However over the last 40 years they saw the world do the exact opposite they saw a black man become president and the world embrace him they saw his wife become beloved and they had to continue to hide in their holes, angrily sipping on Bud Light and ranting about “if the confederacy had won” But something has shifted; they began to climb their way out of their holes, see the sun and once again think that they deserve so much more than I do simply because of the color of my skin. They were given the chance to once again be validated enough in their feelings that those nasty words; White Power aren’t just uttered in their Klandestine (yes the K is intentional) meeting but rather they have seen the power and they are welcomed back into the fold. 

And this is what truly made me the most sick about that sad, angry man who yelled at me that day. Not that he felt that way, because I am obviously not going to be the person to change his mind. But that he felt strong enough, that enough people would support him and that I was little enough so far below him that he could once again yell it in the streets.Because when these people are strong enough to climb out of their holes, when there are enough people in power that support them that tell them they will fix all their problems by “building a wall” that assure them the wrong doings they perceived against the White Man are legitimate then the real question is

Did the last 40 years even happen, or should I start looking for the colored drinking fountain.

I did not come to play with you hoes. . I cam to slay Bitch.

I am obsessed with this song. . .

I am obsessed with the beat

I am obsessed with the eery sound as the beat drops in the video

I am obsessed with the way Bey’s hair flows out of this car. . .

I am obsessed with the funeral procession standing outside of the house. .

I am obsessed with the way that this song has inspired such controversy in such a short time

I am obsessed with the way that it is so “Unapologetically Black”

I am obsessed with the way my Facebook Feed is so full of the Queen Bey. . .

I have seen everything from comparisons to the KKK to praise for the all reigning Queen Bey,

And all I have to say to them is YASSS QUEEN!

I wish someone was there to tell me that they like My baby hair with Baby hair and Afro’s, so then maybe I wouldn’t have been slicking my edges down just to hide my kinks

I am obsessed with how I feel so Proud to be Black when I listen to it, people say it is such a Black song, it puts Beyonce’s blackness in your face and guess what, there is nothing wrong with that, no one should be asked to apologize for that!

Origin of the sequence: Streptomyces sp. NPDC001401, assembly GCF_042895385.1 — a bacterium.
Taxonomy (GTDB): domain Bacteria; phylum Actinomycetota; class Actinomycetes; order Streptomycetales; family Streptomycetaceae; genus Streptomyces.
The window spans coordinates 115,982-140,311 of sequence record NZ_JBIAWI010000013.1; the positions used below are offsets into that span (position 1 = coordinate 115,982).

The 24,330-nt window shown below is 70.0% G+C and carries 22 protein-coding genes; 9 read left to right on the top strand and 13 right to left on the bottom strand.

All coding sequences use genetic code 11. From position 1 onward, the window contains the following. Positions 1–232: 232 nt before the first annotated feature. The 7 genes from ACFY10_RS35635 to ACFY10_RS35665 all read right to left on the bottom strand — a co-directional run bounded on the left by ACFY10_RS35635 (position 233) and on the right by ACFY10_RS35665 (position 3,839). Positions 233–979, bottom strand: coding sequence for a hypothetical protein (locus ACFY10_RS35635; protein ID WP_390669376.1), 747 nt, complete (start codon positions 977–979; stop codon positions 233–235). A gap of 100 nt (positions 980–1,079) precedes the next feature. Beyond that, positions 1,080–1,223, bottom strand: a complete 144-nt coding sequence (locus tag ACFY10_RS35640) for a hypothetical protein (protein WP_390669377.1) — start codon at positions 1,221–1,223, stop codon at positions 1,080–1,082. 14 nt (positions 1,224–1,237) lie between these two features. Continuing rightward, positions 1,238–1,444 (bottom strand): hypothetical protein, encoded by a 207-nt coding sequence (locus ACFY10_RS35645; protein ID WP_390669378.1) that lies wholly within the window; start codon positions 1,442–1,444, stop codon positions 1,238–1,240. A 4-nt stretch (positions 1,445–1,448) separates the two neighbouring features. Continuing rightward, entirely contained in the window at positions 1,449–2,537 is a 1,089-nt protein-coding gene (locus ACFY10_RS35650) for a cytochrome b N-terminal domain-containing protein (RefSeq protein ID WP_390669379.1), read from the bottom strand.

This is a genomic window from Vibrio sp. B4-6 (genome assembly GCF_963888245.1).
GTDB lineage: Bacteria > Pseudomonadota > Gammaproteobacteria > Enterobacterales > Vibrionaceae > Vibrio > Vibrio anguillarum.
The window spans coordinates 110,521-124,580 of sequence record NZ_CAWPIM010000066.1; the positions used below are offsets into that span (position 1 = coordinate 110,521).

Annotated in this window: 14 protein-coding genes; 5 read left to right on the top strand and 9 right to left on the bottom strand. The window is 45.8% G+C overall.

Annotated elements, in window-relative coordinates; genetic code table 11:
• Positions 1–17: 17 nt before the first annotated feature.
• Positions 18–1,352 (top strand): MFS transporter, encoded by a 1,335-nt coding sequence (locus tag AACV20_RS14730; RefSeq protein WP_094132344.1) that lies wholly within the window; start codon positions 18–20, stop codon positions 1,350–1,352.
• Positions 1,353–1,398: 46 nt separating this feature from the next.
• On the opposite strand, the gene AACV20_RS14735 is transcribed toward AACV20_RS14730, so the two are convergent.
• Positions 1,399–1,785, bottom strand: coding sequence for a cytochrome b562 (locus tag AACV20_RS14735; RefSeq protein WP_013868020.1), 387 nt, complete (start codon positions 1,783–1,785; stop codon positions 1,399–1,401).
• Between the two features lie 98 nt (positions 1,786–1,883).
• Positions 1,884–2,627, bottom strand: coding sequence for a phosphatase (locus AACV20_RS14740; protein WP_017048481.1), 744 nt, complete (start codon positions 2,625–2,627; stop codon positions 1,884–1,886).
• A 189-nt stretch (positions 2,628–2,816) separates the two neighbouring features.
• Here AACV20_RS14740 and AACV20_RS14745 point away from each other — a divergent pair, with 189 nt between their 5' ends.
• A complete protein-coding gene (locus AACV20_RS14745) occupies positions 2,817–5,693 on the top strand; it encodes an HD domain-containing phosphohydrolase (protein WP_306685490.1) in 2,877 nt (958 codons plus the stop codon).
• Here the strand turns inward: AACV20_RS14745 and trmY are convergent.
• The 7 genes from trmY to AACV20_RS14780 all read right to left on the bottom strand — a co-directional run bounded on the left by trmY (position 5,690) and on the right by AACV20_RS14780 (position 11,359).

And let’s just look at Blue . .. that girl Slay’s!

Slay Bey, Slay girl!

The insights of my children.

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I have no children, or I have anywhere from 32-100 on any given day, just depending on your definition of “your child” If your definition falls in the you conceived this child and gave birth to them, or even adopted them into your family and you feed and cloth them on a daily basis, then I have a whopping 0 children. But if you define your children based on the number of children you nurture, care for, find yourself staying up all night thinking and praying for, hoping more for their future than for the grade they get on some standardize test, if your children are defined by the amount of love you hold for them and how much potential influence you have over their life, than I have upwards of 35 children or more. I happen to define my children based on the latter.

I see these children for 8 hours a day 5 days a week, caring for their social and academic well being, I find myself thinking of them on my nights and weekends, to the point I was at the zoo taking pictures of the snakes, which I hate, because I knew they would motivate one of my children. I see an opportunity to teach them in every moment of my day, even when they are not with me I am thinking of ways to incorporate things into our lessons. I wish that I had more than 8 hours with each of them so that I could learn the intricacies of their personality all of the things that get pushed aside during the academically driven day. And while I am not say that reading, writing, math, science and social studies are not important, they are but I want to truly know all of my children as well. And if that does not qualify my to feel just like 1/4 of a mother to all of my students, than I guess I am in the wrong profession, but I don’t think that is true.